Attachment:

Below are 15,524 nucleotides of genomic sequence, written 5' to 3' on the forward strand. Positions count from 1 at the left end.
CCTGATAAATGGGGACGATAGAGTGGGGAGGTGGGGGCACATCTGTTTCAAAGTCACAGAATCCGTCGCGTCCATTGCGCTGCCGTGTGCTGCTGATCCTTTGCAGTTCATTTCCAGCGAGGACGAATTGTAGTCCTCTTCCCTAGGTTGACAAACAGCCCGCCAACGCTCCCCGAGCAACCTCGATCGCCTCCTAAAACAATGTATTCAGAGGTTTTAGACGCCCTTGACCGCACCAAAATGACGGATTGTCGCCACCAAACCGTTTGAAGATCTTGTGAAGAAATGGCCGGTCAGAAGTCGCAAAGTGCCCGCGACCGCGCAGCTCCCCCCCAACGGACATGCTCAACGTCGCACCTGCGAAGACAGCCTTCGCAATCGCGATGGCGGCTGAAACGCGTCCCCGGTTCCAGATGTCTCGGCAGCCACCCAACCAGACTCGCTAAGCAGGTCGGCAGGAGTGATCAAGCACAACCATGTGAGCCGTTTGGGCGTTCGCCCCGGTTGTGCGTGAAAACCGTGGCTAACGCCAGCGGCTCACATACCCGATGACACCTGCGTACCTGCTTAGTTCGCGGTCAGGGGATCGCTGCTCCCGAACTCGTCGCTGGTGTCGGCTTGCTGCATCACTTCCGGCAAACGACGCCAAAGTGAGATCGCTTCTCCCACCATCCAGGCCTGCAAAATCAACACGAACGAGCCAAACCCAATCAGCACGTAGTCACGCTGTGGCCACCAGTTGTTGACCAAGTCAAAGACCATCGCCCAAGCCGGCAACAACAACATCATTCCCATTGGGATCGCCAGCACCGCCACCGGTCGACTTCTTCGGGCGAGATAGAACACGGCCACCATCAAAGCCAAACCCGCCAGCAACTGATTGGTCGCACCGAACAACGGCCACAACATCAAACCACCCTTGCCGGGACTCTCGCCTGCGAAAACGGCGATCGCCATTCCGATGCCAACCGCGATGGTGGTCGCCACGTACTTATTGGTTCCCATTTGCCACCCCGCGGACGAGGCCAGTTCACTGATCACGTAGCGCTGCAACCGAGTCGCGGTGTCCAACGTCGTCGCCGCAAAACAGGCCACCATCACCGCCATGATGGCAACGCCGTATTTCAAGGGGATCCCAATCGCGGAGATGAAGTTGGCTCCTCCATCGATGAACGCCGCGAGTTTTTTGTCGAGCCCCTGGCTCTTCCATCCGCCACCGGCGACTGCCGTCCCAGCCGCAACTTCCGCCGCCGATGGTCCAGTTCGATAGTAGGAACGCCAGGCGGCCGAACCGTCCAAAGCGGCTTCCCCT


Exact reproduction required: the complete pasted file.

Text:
Below are 15,524 nucleotides of genomic sequence, written 5' to 3' on the forward strand. Positions count from 1 at the left end.
CCTGATAAATGGGGACGATAGAGTGGGGAGGTGGGGGCACATCTGTTTCAAAGTCACAGAATCCGTCGCGTCCATTGCGCTGCCGTGTGCTGCTGATCCTTTGCAGTTCATTTCCAGCGAGGACGAATTGTAGTCCTCTTCCCTAGGTTGACAAACAGCCCGCCAACGCTCCCCGAGCAACCTCGATCGCCTCCTAAAACAATGTATTCAGAGGTTTTAGACGCCCTTGACCGCACCAAAATGACGGATTGTCGCCACCAAACCGTTTGAAGATCTTGTGAAGAAATGGCCGGTCAGAAGTCGCAAAGTGCCCGCGACCGCGCAGCTCCCCCCCAACGGACATGCTCAACGTCGCACCTGCGAAGACAGCCTTCGCAATCGCGATGGCGGCTGAAACGCGTCCCCGGTTCCAGATGTCTCGGCAGCCACCCAACCAGACTCGCTAAGCAGGTCGGCAGGAGTGATCAAGCACAACCATGTGAGCCGTTTGGGCGTTCGCCCCGGTTGTGCGTGAAAACCGTGGCTAACGCCAGCGGCTCACATACCCGATGACACCTGCGTACCTGCTTAGTTCGCGGTCAGGGGATCGCTGCTCCCGAACTCGTCGCTGGTGTCGGCTTGCTGCATCACTTCCGGCAAACGACGCCAAAGTGAGATCGCTTCTCCCACCATCCAGGCCTGCAAAATCAACACGAACGAGCCAAACCCAATCAGCACGTAGTCACGCTGTGGCCACCAGTTGTTGACCAAGTCAAAGACCATCGCCCAAGCCGGCAACAACAACATCATTCCCATTGGGATCGCCAGCACCGCCACCGGTCGACTTCTTCGGGCGAGATAGAACACGGCCACCATCAAAGCCAAACCCGCCAGCAACTGATTGGTCGCACCGAACAACGGCCACAACATCAAACCACCCTTGCCGGGACTCTCGCCTGCGAAAACGGCGATCGCCATTCCGATGCCAACCGCGATGGTGGTCGCCACGTACTTATTGGTTCCCATTTGCCACCCCGCGGACGAGGCCAGTTCACTGATCACGTAGCGCTGCAACCGAGTCGCGGTGTCCAACGTCGTCGCCGCAAAACAGGCCACCATCACCGCCATGATGGCAACGCCGTATTTCAAGGGGATCCCAATCGCGGAGATGAAGTTGGCTCCTCCATCGATGAACGCCGCGAGTTTTTTGTCGAGCCCCTGGCTCTTCCATCCGCCACCGGCGACTGCCGTCCCAGCCGCAACTTCCGCCGCCGATGGTCCAGTTCGATAGTAGGAACGCCAGGCGGCCGAACCGTCCAAAGCGGCTTCCCCT